37 But that the dead are raised, even Moses showed, in the passage about the bush, where he calls the Lord the God of Abraham and the God of Isaac and the God of Jacob. 38 Now he is not God of the dead, but of the living, for all live to him.” 39 Then some of the scribes answered, “Teacher, you have spoken well.” 40 For they no longer dared to ask him any question (Lk 20:37-40).
This passage has puzzled commentators. They aren’t clear on how Jesus derives his conclusion from his source material.
I suspect the explanation is hiding in plain sight. The problem is that commentators need to use a wide-angle lens rather than a close-up shot. They need to back up.
Scripture calls Abraham God’s friend or God’s beloved (cf. 2 Chron 20:7; Isa 41:8; Jas 2:23). The point is not that Abraham was a friend to God, but that God was a friend to Abraham. God befriended Abraham. God took the initiative.
When God called Abraham out of Ur, God was befriending Abraham. Making Abraham his friend. When God entered into covenant with Abraham, God was being a friend to Abraham. When God forgave him and justified him, God was showing love for Abraham. Had God not called Abraham out of Ur, Abraham would have lived and died in paganism. Ignorant of the true God. Sunken in sin. Mired in idolatry.
Was God merely using Abraham as a means to an end? No. God cared about Abraham.
God uses some people as merely a means to an end. Pharaoh is a case in point. But Pharaoh never was God’s friend. Rather, he was God’s foil.
What does it mean to be a friend to someone? You care for them. You’re concerned for their welfare. You care about what happens to them. You try to spare them from harm.
What kind of friend would God be to Abraham if, after coming into his life, awakening him, making himself known to Abraham, he let Abraham suffer the ultimate calamity of oblivion? What kind of friend would God be to Abraham if he allowed Abraham to pass into nothing, like dry, burning grass? Why befriend Abraham, only to let that goes to waste?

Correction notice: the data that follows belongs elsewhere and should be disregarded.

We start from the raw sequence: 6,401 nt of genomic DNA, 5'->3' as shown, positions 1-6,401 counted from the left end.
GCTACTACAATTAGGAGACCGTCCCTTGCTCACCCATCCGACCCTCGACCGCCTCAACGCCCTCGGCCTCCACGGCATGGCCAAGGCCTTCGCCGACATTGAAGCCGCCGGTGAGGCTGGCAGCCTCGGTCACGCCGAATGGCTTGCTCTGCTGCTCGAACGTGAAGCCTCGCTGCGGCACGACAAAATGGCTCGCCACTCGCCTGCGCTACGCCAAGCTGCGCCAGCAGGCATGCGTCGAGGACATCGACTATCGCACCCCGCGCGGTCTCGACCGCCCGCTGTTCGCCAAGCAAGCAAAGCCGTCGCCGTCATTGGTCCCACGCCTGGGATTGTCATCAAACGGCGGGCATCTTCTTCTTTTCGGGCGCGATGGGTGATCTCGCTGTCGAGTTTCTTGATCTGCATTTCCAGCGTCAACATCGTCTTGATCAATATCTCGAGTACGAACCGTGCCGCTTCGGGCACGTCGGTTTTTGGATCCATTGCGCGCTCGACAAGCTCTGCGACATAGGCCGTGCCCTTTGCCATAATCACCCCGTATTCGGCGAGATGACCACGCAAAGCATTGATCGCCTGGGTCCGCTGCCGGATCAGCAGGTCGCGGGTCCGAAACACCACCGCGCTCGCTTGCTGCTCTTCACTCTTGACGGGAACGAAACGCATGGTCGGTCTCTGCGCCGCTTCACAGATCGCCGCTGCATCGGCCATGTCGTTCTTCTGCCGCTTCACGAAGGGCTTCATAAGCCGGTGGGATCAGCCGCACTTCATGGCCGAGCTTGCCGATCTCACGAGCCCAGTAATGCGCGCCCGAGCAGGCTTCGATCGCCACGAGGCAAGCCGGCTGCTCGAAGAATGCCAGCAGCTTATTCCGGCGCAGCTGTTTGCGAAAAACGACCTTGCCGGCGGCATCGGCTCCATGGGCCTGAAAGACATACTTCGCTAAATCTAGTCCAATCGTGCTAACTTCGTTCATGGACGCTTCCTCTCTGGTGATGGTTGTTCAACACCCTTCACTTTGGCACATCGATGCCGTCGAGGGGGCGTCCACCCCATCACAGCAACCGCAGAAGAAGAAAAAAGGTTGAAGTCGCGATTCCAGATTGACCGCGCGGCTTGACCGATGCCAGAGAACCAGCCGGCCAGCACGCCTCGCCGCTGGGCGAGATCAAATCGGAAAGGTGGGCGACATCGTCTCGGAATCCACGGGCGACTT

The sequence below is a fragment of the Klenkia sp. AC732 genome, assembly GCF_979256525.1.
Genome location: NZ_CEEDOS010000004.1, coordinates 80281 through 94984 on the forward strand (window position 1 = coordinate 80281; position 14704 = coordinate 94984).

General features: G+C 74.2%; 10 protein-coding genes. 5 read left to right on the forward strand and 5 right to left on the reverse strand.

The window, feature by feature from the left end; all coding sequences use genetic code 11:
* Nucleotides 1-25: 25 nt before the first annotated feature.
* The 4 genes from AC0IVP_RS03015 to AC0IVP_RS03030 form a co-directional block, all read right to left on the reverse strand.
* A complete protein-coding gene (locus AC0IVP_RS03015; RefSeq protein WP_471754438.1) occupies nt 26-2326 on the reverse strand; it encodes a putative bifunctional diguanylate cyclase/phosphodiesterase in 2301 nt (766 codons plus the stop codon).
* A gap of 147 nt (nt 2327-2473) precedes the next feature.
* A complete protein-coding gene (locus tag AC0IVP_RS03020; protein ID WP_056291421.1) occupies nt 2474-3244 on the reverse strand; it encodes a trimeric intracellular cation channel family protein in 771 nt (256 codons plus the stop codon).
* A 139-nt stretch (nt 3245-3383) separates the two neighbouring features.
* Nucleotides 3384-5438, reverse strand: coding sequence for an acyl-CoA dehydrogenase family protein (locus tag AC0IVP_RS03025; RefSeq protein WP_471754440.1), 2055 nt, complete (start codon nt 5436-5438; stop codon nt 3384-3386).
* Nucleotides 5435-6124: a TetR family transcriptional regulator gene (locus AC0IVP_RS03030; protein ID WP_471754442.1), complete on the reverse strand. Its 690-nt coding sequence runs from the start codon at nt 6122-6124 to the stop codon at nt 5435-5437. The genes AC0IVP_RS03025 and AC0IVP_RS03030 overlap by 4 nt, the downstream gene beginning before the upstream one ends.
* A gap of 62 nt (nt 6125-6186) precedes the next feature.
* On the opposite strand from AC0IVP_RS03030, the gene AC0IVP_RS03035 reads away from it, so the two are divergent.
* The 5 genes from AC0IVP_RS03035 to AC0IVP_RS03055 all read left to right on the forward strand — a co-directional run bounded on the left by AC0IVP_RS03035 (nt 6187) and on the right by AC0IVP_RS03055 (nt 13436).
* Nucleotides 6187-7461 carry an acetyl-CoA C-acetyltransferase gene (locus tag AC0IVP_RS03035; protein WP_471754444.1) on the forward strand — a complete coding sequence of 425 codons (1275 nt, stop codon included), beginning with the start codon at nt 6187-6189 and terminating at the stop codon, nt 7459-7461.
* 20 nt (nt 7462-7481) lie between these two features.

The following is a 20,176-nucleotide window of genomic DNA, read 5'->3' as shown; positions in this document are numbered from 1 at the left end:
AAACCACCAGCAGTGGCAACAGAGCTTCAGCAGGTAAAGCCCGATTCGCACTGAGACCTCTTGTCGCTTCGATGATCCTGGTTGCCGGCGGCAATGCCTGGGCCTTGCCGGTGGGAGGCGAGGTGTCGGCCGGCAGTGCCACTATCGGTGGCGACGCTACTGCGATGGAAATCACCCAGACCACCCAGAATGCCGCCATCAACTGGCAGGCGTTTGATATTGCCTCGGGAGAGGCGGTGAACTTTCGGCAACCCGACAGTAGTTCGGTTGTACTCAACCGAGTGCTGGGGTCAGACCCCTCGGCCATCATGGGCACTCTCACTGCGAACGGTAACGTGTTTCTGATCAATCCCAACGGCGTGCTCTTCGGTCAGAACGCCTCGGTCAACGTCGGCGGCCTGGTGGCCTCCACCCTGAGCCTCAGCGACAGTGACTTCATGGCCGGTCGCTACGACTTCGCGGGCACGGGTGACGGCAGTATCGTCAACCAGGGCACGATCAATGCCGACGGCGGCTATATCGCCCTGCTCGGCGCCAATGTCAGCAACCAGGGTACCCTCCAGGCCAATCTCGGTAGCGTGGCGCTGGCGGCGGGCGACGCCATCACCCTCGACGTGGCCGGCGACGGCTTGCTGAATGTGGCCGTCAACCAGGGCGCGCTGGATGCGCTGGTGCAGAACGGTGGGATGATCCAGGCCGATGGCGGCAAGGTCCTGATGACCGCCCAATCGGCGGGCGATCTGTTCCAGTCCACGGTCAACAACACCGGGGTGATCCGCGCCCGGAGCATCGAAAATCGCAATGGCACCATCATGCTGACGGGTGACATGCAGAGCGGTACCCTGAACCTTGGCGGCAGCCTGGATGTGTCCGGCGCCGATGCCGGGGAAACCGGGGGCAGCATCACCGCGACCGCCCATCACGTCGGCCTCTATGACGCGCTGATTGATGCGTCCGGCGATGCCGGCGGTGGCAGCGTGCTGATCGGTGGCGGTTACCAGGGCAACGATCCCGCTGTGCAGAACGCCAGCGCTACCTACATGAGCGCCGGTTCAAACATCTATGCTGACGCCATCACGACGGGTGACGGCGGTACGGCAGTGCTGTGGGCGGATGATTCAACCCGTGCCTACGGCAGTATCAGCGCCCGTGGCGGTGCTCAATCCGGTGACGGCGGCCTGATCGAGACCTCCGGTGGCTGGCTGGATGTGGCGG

In human relations, we can’t anticipate the outcome. Some friendships end badly, in betrayal. Animosity. We feel worse about them than if we never got to know them. If we’d known that’s how it was going to turn out, we wouldn’t befriend them in the first place. Wouldn’t invest all that emotional capital in a doomed relationship.
Some friendships end sadly. We may have known a person since kindergarten or first grade. He lived just up the street. We used to be so close.
But then, in junior high, he got hooked on drugs. He was in and out of rehab, but never able to shake the habit. We watch him commit slow-motion suicide. We watch him self-destruct, as we stand by helplessly. We see him cease to become the person we knew, except for painful moments when his old self briefly emerges. If we’d know that’s how it was going to end, we’d keep our distance. Unfortunately, the best we can do is often not enough. Not nearly enough.
But God knows, when he befriends someone, how that will come out. Indeed, how that comes out is up to God. God can prevent Abraham from perishing. Save Abraham from annihilation.
Would God permit his friend to face the Last Enemy alone? Defenseless? Would God permit the Last Enemy to win?